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In an apparent follow-up to its General Legal Advice Memorandum dated May 18, 2020 (GLAM 2020-004), the IRS has issued an internal procedural update that (1) extends the application of the administrative waiver of late employment tax deposit penalties for stock options to stock-settled restricted stock units (“RSUs”) and stock appreciation rights (“SARs”) and (2) shortens the waiver’s deposit period by one day to align with current SEC securities open-market transaction settlement rules. The internal…

The IRS has issued a General Legal Advice Memorandum (GLAM 2020-004) that could increase the audit risk and exposure for late deposit penalties for companies granting stock-settled restricted stock units (“RSUs”) and either (i) not making their next-day employment tax withholding deposits with the IRS within one day of when they request their transfer agent to transfer shares underlying the RSU award to the employee or (ii) not treating the fair market value of the…

Now that we have had a couple of weeks to digest the IRS’s guidance in Notice 2018-68 on the Tax Cuts and Jobs Act’s (TCJA’s) amendments to Code Section 162(m), it’s a good time to take a closer look at the “grandfathering” rule. As a reminder, the TCJA (i) eliminated the “performance-based compensation” exception to Section 162(m)’s $1 million limit on the deductibility of covered employee compensation, (ii) expanded and made permanent the group of…

In a Private Letter Ruling released on August 17, 2018 (PLR 201833012) (“Ruling”), the IRS approved an employer’s proposed amendment to its 401(k) plan (“Plan”), under which it would make an employer non-elective contribution on behalf of an employee conditioned on the employee making student loan repayments (“SLR non-elective contribution”). As described in the Ruling, the proposed student loan repayment benefit program (the “program”), is a voluntary program under which the employee must elect to…

Last week, the IRS issued Notice 2018-68 containing initial guidance on the amendments to section 162(m) made by the Tax Cuts and Jobs Act (“TCJA”), including the transitional relief for written binding contracts. On balance, the guidance is not particularly favorable to taxpayers, as it takes a narrow view of the grandfathering relief for arrangements in effect under prior law, particularly for arrangements with negative discretion, and a broad view of the new group of…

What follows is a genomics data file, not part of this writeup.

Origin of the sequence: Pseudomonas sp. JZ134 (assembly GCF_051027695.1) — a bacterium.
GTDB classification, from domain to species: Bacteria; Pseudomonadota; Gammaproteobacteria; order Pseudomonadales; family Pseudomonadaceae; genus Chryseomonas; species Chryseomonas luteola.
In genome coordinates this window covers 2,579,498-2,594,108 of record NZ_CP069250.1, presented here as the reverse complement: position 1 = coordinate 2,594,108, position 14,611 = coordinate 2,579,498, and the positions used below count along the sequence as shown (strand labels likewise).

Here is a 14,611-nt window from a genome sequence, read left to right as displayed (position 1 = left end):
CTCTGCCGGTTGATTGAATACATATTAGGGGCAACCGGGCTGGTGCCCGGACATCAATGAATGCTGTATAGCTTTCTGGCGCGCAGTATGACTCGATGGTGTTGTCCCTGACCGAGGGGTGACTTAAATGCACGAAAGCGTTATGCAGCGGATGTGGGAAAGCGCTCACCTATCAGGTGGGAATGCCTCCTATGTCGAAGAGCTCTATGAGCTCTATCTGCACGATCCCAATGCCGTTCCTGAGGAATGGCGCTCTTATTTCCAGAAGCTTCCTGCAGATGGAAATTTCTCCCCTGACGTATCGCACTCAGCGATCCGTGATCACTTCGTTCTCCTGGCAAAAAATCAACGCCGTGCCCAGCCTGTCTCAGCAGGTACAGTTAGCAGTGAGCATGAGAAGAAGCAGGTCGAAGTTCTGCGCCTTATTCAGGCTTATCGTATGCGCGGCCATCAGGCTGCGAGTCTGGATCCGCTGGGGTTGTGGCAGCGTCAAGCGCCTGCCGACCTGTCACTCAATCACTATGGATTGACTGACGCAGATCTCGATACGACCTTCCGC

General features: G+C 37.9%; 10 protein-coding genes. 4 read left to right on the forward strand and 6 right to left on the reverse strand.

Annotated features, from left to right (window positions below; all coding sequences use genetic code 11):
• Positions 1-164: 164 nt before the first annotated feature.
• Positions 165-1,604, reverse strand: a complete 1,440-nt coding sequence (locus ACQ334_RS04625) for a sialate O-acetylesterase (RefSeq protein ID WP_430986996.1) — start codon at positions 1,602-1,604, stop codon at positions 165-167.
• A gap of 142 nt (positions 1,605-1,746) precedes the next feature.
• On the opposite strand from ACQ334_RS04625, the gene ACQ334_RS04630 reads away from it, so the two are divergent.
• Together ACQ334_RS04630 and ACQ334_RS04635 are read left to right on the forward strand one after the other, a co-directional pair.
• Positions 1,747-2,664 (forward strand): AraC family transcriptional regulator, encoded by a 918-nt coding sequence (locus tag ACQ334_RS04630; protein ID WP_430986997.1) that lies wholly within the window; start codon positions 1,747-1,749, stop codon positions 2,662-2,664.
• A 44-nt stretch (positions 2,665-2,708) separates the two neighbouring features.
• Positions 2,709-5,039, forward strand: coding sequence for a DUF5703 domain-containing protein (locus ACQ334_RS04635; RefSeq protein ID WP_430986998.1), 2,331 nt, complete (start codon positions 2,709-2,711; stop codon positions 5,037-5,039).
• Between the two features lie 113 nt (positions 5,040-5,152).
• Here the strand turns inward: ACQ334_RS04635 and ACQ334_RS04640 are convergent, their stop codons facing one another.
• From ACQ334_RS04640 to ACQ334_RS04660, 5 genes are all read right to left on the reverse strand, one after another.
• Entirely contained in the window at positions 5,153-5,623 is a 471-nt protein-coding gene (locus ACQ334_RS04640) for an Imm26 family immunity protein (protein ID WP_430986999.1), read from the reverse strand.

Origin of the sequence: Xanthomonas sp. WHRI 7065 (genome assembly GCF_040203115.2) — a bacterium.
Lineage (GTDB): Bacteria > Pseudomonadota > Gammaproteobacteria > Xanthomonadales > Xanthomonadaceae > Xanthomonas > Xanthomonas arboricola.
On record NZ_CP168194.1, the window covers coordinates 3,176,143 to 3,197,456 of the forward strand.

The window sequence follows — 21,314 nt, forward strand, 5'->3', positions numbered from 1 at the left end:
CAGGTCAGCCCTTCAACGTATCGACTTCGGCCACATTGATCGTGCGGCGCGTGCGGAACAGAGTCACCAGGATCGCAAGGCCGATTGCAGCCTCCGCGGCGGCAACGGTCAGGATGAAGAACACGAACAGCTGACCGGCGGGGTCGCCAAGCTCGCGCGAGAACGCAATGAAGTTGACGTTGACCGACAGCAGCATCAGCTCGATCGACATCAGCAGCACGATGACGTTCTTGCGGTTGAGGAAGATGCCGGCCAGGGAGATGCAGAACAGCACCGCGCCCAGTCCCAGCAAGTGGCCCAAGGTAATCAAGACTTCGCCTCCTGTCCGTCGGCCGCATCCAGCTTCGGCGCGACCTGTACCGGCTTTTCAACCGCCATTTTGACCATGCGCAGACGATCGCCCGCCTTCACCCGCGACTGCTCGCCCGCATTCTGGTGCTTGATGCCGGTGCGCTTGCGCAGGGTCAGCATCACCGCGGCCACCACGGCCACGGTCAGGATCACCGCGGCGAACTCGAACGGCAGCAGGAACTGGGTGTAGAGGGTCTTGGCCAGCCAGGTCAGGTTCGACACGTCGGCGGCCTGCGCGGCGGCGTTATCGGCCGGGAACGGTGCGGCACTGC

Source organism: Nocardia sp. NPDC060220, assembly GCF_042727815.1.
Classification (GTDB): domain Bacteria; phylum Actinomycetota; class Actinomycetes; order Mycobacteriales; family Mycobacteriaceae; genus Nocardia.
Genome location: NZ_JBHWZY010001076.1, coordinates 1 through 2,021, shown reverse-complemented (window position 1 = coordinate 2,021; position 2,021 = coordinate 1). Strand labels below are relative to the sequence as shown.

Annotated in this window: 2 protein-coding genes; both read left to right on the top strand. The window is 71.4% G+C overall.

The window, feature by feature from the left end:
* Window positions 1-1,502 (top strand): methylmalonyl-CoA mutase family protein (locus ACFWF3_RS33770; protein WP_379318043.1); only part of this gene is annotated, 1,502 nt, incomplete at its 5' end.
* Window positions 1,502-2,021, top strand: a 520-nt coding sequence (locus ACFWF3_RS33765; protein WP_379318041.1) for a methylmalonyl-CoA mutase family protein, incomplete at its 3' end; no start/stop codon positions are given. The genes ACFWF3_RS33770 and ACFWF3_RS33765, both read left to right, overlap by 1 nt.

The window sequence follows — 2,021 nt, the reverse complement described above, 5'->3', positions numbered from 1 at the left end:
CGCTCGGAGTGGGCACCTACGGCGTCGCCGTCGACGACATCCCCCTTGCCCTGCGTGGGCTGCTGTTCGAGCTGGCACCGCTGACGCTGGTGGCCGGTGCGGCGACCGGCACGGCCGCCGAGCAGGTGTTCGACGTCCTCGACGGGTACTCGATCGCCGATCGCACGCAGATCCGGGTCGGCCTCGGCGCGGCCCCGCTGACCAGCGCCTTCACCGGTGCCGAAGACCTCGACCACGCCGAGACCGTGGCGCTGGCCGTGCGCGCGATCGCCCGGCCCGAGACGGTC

Almost all plan documents contain some level of administrative provisions outlining how the plan is intended to operate (e.g., number of committee members, quorum, etc.).  Plan sponsors often view these provisions as “boilerplate” with little or no meaning.  In actuality, these are substantive provisions of the plan and failure to follow those provisions can have substantial consequences. The Consequences Failure to follow the terms of the plan document is a potential qualification issue under IRS…

As part of the tax reform process, Congress proposed several changes to qualified retirement plans that were cut from the final bill. One of these proposals, making changes to the rules governing 401(k) hardship distributions, found a new home in the Bipartisan Budget Act of 2018, signed by the President on February 9, 2018 (the “Act”).  The Act also made qualified retirement plan changes which provide additional relief to employees impacted by the California wildfires…

On December 22, 2017, the Tax Cuts and Jobs Act was signed into law bringing significant changes to US tax law. One provision of the Act may further incentivize individuals to work as independent contractors instead of as traditional employees. The new provision allows for independent contractors, and for service providers structured as a partnership or other flow-through entities, the potential to deduct up to 20% of their revenue from their taxable income. And while…

On January 11, 2018, the IRS issued Notice 1036, which provides the percentage method tables for income tax withholding in 2018. Key developments include: The flat withholding rate on supplemental wages, such as equity awards, of $1 million dollars and under a year is now 22% – down from 25%. As anticipated, the mandatory supplemental withholding rate for compensation in excess of $1 million is now 37% – down from 39.6%. The backup withholding rate…